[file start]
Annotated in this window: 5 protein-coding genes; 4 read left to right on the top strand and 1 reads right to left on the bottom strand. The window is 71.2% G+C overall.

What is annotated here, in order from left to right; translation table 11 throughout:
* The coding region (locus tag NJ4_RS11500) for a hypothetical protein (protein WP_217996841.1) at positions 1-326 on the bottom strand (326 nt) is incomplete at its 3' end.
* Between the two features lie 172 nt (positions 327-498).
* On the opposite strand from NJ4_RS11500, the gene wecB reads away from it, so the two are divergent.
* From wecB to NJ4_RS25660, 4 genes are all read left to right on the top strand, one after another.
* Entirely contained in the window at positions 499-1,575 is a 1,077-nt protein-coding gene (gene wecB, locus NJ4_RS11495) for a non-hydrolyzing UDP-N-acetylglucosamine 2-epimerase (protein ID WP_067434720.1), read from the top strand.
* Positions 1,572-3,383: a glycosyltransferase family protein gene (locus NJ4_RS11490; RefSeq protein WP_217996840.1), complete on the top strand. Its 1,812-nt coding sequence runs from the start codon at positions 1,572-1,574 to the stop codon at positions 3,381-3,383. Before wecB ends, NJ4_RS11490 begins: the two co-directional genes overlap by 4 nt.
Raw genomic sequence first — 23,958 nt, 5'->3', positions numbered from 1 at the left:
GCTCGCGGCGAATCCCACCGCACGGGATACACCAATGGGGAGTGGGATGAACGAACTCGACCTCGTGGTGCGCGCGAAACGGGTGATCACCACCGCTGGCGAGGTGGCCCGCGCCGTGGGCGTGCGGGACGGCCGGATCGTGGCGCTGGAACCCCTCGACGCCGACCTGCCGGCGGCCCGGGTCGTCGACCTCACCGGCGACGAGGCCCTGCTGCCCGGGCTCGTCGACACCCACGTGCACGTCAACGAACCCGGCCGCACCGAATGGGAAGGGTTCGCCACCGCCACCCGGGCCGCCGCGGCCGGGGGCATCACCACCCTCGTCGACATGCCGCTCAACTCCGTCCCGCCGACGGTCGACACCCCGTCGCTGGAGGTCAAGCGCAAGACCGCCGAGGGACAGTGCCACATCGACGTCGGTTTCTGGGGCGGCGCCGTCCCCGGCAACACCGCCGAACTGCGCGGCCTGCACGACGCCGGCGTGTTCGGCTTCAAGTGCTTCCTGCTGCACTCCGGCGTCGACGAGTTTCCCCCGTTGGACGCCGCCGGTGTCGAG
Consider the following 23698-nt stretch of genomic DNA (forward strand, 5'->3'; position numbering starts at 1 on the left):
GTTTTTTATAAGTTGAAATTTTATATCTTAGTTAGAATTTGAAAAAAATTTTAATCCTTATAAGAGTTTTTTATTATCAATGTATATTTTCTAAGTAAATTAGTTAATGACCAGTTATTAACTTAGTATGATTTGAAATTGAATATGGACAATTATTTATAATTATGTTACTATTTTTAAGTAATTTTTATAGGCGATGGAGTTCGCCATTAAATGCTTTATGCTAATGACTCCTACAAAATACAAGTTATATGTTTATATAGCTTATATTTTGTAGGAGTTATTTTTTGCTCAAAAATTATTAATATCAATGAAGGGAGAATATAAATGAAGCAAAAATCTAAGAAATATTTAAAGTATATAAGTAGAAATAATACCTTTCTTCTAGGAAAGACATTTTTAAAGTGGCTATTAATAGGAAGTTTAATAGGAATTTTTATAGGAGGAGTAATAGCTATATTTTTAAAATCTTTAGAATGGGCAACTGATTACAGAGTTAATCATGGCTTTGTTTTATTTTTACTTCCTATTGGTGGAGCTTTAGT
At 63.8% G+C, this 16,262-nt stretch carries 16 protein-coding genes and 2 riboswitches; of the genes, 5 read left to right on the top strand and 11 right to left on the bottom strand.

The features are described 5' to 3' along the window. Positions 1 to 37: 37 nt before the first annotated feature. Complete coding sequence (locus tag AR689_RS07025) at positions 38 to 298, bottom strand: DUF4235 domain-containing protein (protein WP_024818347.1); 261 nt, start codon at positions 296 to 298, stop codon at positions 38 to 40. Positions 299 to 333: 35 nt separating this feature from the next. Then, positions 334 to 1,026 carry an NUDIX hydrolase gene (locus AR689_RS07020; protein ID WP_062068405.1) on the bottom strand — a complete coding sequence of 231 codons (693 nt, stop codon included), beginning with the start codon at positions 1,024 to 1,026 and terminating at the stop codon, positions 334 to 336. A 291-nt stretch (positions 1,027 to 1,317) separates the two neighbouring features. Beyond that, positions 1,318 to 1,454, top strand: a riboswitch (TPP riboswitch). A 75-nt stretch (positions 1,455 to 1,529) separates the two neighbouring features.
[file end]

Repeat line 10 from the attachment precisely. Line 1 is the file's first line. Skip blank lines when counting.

GCTCGCGGCGAATCCCACCGCACGGGATACACCAATGGGGAGTGGGATGAACGAACTCGACCTCGTGGTGCGCGCGAAACGGGTGATCACCACCGCTGGCGAGGTGGCCCGCGCCGTGGGCGTGCGGGACGGCCGGATCGTGGCGCTGGAACCCCTCGACGCCGACCTGCCGGCGGCCCGGGTCGTCGACCTCACCGGCGACGAGGCCCTGCTGCCCGGGCTCGTCGACACCCACGTGCACGTCAACGAACCCGGCCGCACCGAATGGGAAGGGTTCGCCACCGCCACCCGGGCCGCCGCGGCCGGGGGCATCACCACCCTCGTCGACATGCCGCTCAACTCCGTCCCGCCGACGGTCGACACCCCGTCGCTGGAGGTCAAGCGCAAGACCGCCGAGGGACAGTGCCACATCGACGTCGGTTTCTGGGGCGGCGCCGTCCCCGGCAACACCGCCGAACTGCGCGGCCTGCACGACGCCGGCGTGTTCGGCTTCAAGTGCTTCCTGCTGCACTCCGGCGTCGACGAGTTTCCCCCGTTGGACGCCGCCGGTGTCGAG